It has been a while since Americans have had to weather the “perfect storm” of high inflation, low economic growth, shortages, and a sluggish labor market. The last time the U.S. economy simultaneously suffered from these threats was in the 1970s, under what became known as stagflation.
Unfortunately, based on several economic indicators, the U.S. economy seems headed towards another bout of stagflation. However, this time, it could be more widespread and long-lasting than it was almost 50 years ago.
First, inflation, which is a regressive tax, is spiraling out of control. According to the U.S. Bureau of Labor Statistics, core inflation stands at 5.3 percent.
On the energy front, which hits all households, inflation is spiking at stunning levels. Over the past year, the price of gasoline is up 43 percent, natural gas is up 21 percent, and electricity has increased 5.2 percent.
Even worse, used car prices have skyrocketed by 32 percent over the past year.
When taken fully into account, the average American household is spending an extra $175 per month on food and energy, thanks to inflation. For families struggling to make ends meet each month, this is unsustainable.
Second, economic growth, which temporarily surged after the pandemic shutdowns were lifted, is failing to keep pace with estimates.
Although U.S. GDP did rise in the first and second quarters of 2021, the low growth failed to meet modest expectations set by economic analysts.
Moreover, when one digs deep into the most recent GDP data, warning signs abound. For example, gross domestic income increased by 6.3 percent in the first quarter of 2021 but slowed to 2.3 percent in the second quarter. Also, in the second quarter, private inventory investment declined, which is not a good economic harbinger.
Third, the U.S. economy is being plagued with shortages of goods (and services) across the board. Some have deemed the current situation the “Everything Shortage,” which is an accurate description.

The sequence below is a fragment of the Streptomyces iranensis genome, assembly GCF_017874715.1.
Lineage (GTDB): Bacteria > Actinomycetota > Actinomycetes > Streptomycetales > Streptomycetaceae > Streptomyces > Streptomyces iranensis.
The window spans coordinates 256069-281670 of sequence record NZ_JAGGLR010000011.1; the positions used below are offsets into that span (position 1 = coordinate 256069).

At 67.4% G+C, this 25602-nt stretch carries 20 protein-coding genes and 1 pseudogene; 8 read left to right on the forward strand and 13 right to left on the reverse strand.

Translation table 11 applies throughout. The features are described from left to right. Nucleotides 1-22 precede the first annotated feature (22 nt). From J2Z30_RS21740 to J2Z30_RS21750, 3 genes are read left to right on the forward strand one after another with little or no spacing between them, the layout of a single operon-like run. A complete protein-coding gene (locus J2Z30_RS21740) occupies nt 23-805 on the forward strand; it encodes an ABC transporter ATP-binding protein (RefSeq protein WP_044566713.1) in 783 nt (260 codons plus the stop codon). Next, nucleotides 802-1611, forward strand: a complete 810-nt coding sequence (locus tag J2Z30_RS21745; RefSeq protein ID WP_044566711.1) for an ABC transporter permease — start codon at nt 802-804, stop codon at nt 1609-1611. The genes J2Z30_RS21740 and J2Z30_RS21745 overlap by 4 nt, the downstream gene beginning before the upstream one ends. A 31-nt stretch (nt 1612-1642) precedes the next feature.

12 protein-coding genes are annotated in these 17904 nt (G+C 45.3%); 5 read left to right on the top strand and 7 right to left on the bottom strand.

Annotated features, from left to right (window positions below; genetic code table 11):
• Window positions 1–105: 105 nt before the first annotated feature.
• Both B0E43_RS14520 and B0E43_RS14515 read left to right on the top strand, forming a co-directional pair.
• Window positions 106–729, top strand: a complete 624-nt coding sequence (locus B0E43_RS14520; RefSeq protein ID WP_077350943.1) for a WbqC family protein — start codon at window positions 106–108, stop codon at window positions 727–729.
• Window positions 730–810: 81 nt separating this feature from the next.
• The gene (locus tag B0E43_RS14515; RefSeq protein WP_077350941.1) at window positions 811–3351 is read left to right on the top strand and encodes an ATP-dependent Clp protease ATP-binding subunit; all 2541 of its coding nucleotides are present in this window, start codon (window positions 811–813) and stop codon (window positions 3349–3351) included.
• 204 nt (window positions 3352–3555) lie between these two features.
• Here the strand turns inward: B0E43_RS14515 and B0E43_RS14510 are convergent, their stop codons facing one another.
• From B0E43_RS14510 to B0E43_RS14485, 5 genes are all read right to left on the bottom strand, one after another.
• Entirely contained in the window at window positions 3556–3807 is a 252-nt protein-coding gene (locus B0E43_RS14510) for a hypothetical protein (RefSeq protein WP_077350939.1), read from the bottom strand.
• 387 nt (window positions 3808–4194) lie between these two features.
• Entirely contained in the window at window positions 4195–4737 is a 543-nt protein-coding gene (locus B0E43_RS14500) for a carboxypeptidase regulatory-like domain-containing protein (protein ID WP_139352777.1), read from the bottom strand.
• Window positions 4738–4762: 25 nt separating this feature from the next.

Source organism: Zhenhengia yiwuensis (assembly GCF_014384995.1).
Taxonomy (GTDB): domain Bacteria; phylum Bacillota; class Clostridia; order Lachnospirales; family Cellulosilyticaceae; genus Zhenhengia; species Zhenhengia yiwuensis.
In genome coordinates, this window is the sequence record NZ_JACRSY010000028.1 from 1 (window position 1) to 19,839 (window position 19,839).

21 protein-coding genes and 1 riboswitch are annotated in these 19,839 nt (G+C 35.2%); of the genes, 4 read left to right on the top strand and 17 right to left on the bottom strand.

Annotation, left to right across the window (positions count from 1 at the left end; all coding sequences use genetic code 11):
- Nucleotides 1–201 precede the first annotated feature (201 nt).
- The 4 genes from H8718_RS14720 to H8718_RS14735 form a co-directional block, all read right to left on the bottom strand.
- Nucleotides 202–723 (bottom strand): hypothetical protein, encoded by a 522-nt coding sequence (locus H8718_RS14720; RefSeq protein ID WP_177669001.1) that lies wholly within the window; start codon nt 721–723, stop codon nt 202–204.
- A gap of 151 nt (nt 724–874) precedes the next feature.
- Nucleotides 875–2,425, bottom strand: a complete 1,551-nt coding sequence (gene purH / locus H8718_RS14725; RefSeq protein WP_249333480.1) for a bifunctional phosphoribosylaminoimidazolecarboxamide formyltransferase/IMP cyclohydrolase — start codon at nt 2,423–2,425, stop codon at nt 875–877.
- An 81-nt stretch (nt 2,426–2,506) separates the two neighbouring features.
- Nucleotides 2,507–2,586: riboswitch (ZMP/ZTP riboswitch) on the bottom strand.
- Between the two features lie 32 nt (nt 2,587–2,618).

At present, the U.S. economy is suffering from shortages of microchips, metals, plastics, lumber, and all sorts of other items. I see this every day, when I go to the grocery store and see empty shelves and products that have been AWOL for months.
At many of our nation’s ports, cargo ships cannot unload their freight because of a lack of longshoremen. This is being exacerbated by a dearth of shipping containers and available truck drivers.
In fact, things are so bad that retailers are warning of massive shortages for the upcoming holiday season.
Fourth, the U.S. labor market is in disarray. The September report of 194,000 jobs created fell far below expectations. As did the August report. Although the unemployment rate dropped in September, that is only because the number of reentrants decreased by 198,000.
The past few monthly job reports show disturbing trends of Americans dropping out of the workforce, as more than 11 million jobs remain unfilled, an all-time record. Of course, the lack of willing workers is due to many reasons, however, it is having a devastating impact on supply chains and the economy in general.
Amidst all of the economic uncertainty, Americans’ confidence in the economy is tanking.
According to a recent Gallup poll, 35 percent of Americans said current economic conditions are “poor,” 39 percent said “fair,” 23 percent said “good,” and only 2 percent said “excellent.”
For comparison, in February 2020, 24 percent rated economic conditions “excellent,” 39 percent said “good,” 28 percent said “fair,” and only 9 percent said “poor.”
Obviously, that was before the pandemic. However, over the past few months, the number of Americans saying economic conditions are “poor” has risen steadily.
In early 2020, before the pandemic, the U.S. economy was firing on all cylinders.
Unemployment was historically low, labor participation was high, inflation was minuscule, wages were rising (especially for those at the bottom rungs of the economic ladder), small businesses were thriving, and America was energy independent.
Yet, in late 2021, almost all of that has been reversed. Yes, some of that can be attributed to the pandemic. But, we should not ignore the policies that have been put in place since January, which have made matters worse.
Shutting down the Keystone XL pipeline, increasing government transfer payments (like the child care tax credit), increasing regulations (like the employer vaccine mandate), and much more has made the situation worse, not better.
Americans realize the economy is unstable. They also know that President Biden’s Build Back Better agenda would increase inflation, disincentivize work, add trillions to the national debt, and increase taxes for most Americans, among other negative effects.
We are at a pivot point. Will we return to our free-market roots, revive our economy, and re-embrace our can-do spirit, like we did in the booming 1980s? Or, will we slowly but surely move towards socialism, centralize our economy, and settle for stagnancy, aka stagflation?
Chris Talgo (email@example.com) is senior editor at The Heartland Institute.